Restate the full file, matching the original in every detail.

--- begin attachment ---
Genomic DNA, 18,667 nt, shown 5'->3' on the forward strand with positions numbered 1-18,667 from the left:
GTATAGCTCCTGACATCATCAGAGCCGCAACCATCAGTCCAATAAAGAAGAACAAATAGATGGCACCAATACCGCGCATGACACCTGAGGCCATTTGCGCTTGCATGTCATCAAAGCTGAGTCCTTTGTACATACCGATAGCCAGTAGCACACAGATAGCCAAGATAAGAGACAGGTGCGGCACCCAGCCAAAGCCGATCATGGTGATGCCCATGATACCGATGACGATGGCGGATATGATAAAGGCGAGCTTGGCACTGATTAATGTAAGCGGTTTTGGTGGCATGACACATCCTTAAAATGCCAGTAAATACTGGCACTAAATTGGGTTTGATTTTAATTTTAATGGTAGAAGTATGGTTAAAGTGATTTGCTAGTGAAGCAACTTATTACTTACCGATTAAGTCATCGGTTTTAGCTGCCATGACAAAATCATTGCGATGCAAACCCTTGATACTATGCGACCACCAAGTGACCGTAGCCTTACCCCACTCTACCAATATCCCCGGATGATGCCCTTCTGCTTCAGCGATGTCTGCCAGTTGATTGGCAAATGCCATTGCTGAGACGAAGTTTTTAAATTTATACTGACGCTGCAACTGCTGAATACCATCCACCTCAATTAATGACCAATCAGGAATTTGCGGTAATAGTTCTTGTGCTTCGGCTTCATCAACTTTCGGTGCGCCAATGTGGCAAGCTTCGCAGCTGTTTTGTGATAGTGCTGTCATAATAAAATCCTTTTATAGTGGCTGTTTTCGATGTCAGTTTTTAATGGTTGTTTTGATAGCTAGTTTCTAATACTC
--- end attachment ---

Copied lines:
Genomic DNA, 18,667 nt, shown 5'->3' on the forward strand with positions numbered 1-18,667 from the left:
GTATAGCTCCTGACATCATCAGAGCCGCAACCATCAGTCCAATAAAGAAGAACAAATAGATGGCACCAATACCGCGCATGACACCTGAGGCCATTTGCGCTTGCATGTCATCAAAGCTGAGTCCTTTGTACATACCGATAGCCAGTAGCACACAGATAGCCAAGATAAGAGACAGGTGCGGCACCCAGCCAAAGCCGATCATGGTGATGCCCATGATACCGATGACGATGGCGGATATGATAAAGGCGAGCTTGGCACTGATTAATGTAAGCGGTTTTGGTGGCATGACACATCCTTAAAATGCCAGTAAATACTGGCACTAAATTGGGTTTGATTTTAATTTTAATGGTAGAAGTATGGTTAAAGTGATTTGCTAGTGAAGCAACTTATTACTTACCGATTAAGTCATCGGTTTTAGCTGCCATGACAAAATCATTGCGATGCAAACCCTTGATACTATGCGACCACCAAGTGACCGTAGCCTTACCCCACTCTACCAATATCCCCGGATGATGCCCTTCTGCTTCAGCGATGTCTGCCAGTTGATTGGCAAATGCCATTGCTGAGACGAAGTTTTTAAATTTATACTGACGCTGCAACTGCTGAATACCATCCACCTCAATTAATGACCAATCAGGAATTTGCGGTAATAGTTCTTGTGCTTCGGCTTCATCAACTTTCGGTGCGCCAATGTGGCAAGCTTCGCAGCTGTTTTGTGATAGTGCTGTCATAATAAAATCCTTTTATAGTGGCTGTTTTCGATGTCAGTTTTTAATGGTTGTTTTGATAGCTAGTTTCTAATACTC